Just like fry bread is all sorts of col­ors — “gold­en brown, tan, or yel­low, deep like cof­fee, sien­na, or earth, light like snow and cream, warm like rays of sun”–  so are the chil­dren pic­tured joy­ful­ly help­ing to make and eat fry bread. What bet­ter time than now to remem­ber that “We strength­en each other/ to learn, change, and sur­vive”?

Thunder CakeJack­ie: We can’t do a col­umn on cakes and bak­ing with­out includ­ing Thun­der Cake by Patri­cia Polac­co. This book is all about love: the love and trust that the nar­ra­tor has with her Babush­ka. And the love that the grand­moth­er has for the child. Polac­co shows it in the text and in the illus­tra­tions. The prob­lem, as we all remem­ber and the title reminds us, is thun­der, “thun­der that makes the win­dows shud­der.” When the storm clouds appear the child heads for under the bed. But Babush­ka says, “This is thun­der cake bak­ing weath­er, all right. Looks like a storm com­ing to me.”

While they gath­er the sup­plies for the cake from Nel­lie Peck Hen and Kick Cow, the girl keeps track of the approach­ing storm by count­ing the sec­onds between the light­ning and the thun­der. This “tick­ing clock” keeps us turn­ing the pages. Will they have time to bake the cake? What if they get caught out­side when the storm hits?

Mile by mile the storm approach­es, but they get the cake into the oven just in time. While it bakes Babush­ka reminds the nar­ra­tor of all she has done and tells her how brave she is. When the cake comes out of the oven, they each have a slice and a cup of hot tea. Per­fect reward for brav­ery. Per­fect cause for joy. And for us, there is a thun­der cake recipe at the end of the book.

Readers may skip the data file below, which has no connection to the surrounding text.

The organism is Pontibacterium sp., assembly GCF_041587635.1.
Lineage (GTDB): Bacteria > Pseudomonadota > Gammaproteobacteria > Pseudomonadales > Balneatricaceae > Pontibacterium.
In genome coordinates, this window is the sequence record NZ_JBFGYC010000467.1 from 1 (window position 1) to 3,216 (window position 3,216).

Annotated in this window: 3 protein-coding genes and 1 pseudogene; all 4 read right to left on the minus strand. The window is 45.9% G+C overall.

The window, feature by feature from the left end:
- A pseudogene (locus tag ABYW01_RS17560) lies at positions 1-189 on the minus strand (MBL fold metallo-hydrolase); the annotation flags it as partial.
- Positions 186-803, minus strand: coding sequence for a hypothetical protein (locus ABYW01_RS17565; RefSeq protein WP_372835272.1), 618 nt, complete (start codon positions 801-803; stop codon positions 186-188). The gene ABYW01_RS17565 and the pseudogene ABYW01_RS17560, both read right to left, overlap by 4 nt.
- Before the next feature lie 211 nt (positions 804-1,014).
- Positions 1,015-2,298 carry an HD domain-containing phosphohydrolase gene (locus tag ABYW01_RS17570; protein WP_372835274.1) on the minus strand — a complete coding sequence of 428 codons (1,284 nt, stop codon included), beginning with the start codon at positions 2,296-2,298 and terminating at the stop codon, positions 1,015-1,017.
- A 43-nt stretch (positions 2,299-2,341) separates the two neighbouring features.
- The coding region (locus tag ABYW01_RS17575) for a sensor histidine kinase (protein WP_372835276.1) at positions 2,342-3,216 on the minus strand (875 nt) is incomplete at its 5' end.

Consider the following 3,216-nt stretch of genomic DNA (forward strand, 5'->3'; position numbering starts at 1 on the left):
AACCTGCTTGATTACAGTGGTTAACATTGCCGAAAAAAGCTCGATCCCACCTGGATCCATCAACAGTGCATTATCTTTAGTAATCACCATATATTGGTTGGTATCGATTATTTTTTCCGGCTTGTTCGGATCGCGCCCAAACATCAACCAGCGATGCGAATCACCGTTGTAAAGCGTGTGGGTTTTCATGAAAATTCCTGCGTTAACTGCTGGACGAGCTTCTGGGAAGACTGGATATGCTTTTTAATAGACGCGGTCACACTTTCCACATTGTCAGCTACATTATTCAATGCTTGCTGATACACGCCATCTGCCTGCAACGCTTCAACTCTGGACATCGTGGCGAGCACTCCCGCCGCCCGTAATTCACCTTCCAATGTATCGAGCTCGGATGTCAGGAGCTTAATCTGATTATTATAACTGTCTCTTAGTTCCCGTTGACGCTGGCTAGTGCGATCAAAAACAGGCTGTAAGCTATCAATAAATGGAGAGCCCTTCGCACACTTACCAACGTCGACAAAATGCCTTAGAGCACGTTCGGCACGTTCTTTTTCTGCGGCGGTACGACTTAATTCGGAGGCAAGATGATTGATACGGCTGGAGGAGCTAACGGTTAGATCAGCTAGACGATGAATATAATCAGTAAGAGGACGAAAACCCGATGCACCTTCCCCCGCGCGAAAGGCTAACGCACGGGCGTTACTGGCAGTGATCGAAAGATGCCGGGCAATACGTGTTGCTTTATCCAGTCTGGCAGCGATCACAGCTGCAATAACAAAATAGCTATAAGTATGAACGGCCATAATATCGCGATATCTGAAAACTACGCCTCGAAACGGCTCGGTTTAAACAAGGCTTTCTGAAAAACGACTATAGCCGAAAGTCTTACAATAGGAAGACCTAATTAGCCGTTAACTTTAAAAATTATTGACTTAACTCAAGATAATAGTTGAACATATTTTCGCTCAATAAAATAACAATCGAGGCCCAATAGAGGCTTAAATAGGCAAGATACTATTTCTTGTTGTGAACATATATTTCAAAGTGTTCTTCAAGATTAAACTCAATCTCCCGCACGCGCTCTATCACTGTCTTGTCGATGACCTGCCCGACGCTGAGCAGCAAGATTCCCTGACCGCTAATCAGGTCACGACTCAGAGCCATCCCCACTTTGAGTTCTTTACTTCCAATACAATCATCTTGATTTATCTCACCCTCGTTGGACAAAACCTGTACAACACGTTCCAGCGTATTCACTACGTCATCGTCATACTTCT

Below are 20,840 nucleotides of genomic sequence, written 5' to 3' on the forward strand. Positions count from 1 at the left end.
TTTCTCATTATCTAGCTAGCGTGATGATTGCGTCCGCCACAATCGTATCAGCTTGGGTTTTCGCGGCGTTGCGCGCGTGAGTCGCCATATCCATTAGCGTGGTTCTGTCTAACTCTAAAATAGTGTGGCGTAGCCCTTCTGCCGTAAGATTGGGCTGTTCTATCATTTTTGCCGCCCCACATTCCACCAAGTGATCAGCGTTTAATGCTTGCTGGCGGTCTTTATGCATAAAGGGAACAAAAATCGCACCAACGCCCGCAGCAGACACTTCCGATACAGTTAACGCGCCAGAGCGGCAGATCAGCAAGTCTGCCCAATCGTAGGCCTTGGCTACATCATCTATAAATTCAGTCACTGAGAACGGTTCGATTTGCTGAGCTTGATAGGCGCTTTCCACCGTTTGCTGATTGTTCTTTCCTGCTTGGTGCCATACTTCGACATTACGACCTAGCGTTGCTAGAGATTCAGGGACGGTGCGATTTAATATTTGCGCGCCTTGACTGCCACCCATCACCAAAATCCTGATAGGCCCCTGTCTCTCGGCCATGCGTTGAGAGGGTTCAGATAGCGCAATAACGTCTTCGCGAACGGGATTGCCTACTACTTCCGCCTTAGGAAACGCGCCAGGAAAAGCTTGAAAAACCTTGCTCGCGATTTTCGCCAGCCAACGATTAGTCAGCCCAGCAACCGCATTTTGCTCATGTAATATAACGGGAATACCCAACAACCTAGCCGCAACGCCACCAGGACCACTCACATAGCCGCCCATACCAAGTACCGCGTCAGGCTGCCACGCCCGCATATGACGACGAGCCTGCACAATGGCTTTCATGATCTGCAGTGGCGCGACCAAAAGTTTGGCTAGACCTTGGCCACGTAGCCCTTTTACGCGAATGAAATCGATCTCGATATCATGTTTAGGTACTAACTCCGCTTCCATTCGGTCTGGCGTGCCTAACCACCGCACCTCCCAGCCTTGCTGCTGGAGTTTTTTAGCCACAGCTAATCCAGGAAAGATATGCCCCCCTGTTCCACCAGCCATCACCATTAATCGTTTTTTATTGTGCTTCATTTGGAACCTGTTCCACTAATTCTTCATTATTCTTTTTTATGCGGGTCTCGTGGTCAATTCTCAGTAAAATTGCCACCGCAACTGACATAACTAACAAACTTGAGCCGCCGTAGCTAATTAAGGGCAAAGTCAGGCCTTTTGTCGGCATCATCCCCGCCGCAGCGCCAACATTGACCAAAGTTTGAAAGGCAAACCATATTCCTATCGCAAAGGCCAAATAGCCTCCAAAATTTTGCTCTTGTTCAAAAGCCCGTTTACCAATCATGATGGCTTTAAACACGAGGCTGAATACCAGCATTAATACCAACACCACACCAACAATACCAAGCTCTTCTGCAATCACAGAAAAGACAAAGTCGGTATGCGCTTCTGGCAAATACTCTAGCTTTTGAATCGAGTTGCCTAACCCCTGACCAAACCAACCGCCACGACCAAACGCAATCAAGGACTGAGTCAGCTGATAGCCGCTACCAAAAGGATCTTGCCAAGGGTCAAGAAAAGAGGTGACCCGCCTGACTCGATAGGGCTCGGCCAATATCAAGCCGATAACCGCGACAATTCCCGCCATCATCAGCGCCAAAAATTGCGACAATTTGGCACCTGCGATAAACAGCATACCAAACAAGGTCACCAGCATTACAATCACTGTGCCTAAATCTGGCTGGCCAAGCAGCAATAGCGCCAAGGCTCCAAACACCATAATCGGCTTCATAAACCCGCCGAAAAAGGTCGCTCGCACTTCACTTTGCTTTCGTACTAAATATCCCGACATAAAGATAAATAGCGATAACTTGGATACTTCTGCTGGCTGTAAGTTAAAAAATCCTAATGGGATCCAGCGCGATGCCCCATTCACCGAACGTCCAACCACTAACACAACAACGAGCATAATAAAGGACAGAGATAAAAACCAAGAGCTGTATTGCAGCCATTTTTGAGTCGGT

Phyl­lis:  This book is so rich in detail: the thun­der that makes “the win­dows shud­der in their panes,” Babush­ka lov­ing­ly fin­ger­ing “the grease-stained pages to a creased spot,” three over-ripe toma­toes to put in the cake — some­thing I plan to try with my next batch of over-ripe toma­toes in a few months. Grand­ma counts the dis­tance of light­ning dif­fer­ent­ly than I learned as a child, but the count­down does make for a won­der­ful ten­sion.  And not only is the baked cake sat­is­fy­ing so is the lit­tle girl real­iz­ing she is brave after all.

Rude CakesJack­ie: One of the most sur­pris­ing cake books is about an anthro­po­mor­phized cake who is rude. Rude Cakes (2015) is writ­ten by Row­boat Watkins, who says on his web­page that Row­boat is not his real name, but a nick­name bestowed by his wife. But back to the sto­ry, “Rude cakes nev­er say please. /And they nev­er say thank you.” And we see a pink lay­er cake with legs say­ing “Gimme.” Rude cakes take things and they push oth­ers (whom they call “you clum­sy crumb”) out of the way to get to the slide first. Rude cakes are obnox­ious.

Still we are not quite pre­pared when a Giant Cyclops with a huge mouth reach­es in Rude Cakes’ bed­room win­dow and grabs the cake. “Giant Cyclops love…” we are told as its mouth opens wide. Page turn. “To wear cute hats.” It puts the cake on its head. Mean­while the cake is say­ing, “I’m not a hat.” The Cyclops doesn’t hear. None of its cyclops friends hear these dis­claimers, until Rude Cake says, “Please, I am not a hat.” Man­ners do make a dif­fer­ence.

Phyl­lis:  This book made me laugh out loud. The art fore­shad­owed the giant Cyclops with a draw­ing hang­ing over the bed where the rude cake is jump­ing rather than set­tling down to sleep, but who would have sus­pect­ed that giant Cyclops liked to wear jaun­ty lit­tle hats? And hats that dance, no less? This book gives me hope for all those who don’t lis­ten, behave rude­ly, and think only of them­selves.

Jack­ie: This is a delight­ful book. I would love to share it with kids. And I can imag­ine that nei­ther of us would look at cake in the same way again.

Bak­ing and read­ing, laugh­ing and think­ing, we will get through this time. And we hope we come out on the oth­er side delight­ed by what we had tak­en for grant­ed, grate­ful for so many kinds of gifts, and ready to share the good for­tune we didn’t know we had. And ready for cake.

Phyl­lis:  Yum!